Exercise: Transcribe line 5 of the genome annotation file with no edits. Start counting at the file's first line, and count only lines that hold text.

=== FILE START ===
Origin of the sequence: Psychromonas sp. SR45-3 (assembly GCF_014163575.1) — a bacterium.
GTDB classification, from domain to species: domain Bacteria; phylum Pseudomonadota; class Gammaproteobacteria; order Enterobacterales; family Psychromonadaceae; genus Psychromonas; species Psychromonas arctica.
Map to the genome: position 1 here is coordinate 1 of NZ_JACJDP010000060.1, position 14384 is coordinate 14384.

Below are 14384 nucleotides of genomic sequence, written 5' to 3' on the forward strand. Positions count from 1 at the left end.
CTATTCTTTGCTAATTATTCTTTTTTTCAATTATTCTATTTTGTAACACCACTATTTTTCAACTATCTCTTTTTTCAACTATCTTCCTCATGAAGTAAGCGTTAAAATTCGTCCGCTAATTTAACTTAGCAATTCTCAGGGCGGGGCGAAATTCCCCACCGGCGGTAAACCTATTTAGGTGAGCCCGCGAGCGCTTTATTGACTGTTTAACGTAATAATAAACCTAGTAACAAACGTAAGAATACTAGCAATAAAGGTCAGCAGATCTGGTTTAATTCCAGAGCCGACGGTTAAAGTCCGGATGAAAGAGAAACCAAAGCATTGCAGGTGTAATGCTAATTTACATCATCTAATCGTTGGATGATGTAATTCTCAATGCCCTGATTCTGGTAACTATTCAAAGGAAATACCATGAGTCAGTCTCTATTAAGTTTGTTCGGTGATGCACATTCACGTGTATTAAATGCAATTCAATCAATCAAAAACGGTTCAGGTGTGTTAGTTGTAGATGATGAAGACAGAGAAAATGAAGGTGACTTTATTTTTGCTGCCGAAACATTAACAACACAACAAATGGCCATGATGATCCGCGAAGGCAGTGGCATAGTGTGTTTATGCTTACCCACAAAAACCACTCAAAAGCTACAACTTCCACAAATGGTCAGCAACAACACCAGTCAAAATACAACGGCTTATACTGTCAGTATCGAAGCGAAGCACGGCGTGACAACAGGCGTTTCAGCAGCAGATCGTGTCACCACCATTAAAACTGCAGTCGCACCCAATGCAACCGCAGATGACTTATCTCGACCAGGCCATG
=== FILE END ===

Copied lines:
CTATTCTTTGCTAATTATTCTTTTTTTCAATTATTCTATTTTGTAACACCACTATTTTTCAACTATCTCTTTTTTCAACTATCTTCCTCATGAAGTAAGCGTTAAAATTCGTCCGCTAATTTAACTTAGCAATTCTCAGGGCGGGGCGAAATTCCCCACCGGCGGTAAACCTATTTAGGTGAGCCCGCGAGCGCTTTATTGACTGTTTAACGTAATAATAAACCTAGTAACAAACGTAAGAATACTAGCAATAAAGGTCAGCAGATCTGGTTTAATTCCAGAGCCGACGGTTAAAGTCCGGATGAAAGAGAAACCAAAGCATTGCAGGTGTAATGCTAATTTACATCATCTAATCGTTGGATGATGTAATTCTCAATGCCCTGATTCTGGTAACTATTCAAAGGAAATACCATGAGTCAGTCTCTATTAAGTTTGTTCGGTGATGCACATTCACGTGTATTAAATGCAATTCAATCAATCAAAAACGGTTCAGGTGTGTTAGTTGTAGATGATGAAGACAGAGAAAATGAAGGTGACTTTATTTTTGCTGCCGAAACATTAACAACACAACAAATGGCCATGATGATCCGCGAAGGCAGTGGCATAGTGTGTTTATGCTTACCCACAAAAACCACTCAAAAGCTACAACTTCCACAAATGGTCAGCAACAACACCAGTCAAAATACAACGGCTTATACTGTCAGTATCGAAGCGAAGCACGGCGTGACAACAGGCGTTTCAGCAGCAGATCGTGTCACCACCATTAAAACTGCAGTCGCACCCAATGCAACCGCAGATGACTTATCTCGACCAGGCCATG